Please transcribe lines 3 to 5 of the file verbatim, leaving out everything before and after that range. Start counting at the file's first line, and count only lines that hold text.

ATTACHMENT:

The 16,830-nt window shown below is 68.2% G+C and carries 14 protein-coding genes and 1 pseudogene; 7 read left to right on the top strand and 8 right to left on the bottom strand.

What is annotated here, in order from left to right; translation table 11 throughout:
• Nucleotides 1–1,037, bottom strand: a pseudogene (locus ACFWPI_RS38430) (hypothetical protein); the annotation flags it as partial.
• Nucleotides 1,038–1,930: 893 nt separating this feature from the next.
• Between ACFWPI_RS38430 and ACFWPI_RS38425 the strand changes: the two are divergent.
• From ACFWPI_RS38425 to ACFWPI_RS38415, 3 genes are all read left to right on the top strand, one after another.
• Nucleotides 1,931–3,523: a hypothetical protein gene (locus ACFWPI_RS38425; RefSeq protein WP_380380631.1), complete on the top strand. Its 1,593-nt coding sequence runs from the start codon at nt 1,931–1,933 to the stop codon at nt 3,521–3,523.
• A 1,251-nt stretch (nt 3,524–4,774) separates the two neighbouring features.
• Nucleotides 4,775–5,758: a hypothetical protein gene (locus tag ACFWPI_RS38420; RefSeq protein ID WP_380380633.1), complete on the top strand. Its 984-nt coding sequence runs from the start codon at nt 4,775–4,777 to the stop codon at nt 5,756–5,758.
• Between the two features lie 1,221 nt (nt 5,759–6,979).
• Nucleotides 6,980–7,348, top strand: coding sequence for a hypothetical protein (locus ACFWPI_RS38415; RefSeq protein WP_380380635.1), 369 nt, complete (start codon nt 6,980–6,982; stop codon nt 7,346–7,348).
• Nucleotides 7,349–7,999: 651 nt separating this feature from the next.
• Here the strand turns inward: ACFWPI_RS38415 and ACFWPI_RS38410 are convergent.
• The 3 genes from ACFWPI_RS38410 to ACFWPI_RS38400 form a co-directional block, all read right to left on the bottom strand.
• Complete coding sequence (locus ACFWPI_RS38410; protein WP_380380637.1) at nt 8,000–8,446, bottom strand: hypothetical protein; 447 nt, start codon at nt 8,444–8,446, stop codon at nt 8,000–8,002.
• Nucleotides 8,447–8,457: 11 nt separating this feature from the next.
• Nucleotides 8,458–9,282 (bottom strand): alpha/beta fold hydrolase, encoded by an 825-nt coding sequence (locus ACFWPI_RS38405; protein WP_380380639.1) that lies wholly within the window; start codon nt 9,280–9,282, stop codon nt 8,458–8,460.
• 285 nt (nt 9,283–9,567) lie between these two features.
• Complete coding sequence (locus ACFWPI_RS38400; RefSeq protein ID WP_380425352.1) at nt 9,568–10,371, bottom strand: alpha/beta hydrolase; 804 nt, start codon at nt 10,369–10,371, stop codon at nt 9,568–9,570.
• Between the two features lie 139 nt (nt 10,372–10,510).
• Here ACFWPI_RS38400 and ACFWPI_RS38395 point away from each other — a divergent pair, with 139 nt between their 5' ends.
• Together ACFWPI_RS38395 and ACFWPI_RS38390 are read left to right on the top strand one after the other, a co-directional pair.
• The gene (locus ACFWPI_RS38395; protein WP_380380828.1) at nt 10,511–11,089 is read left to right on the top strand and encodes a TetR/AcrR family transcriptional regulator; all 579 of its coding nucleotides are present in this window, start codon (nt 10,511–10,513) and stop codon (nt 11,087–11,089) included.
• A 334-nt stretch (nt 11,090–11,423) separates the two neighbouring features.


• Nucleotides 1–1,037, bottom strand: a pseudogene (locus ACFWPI_RS38430) (hypothetical protein); the annotation flags it as partial.
• Nucleotides 1,038–1,930: 893 nt separating this feature from the next.
• Between ACFWPI_RS38430 and ACFWPI_RS38425 the strand changes: the two are divergent.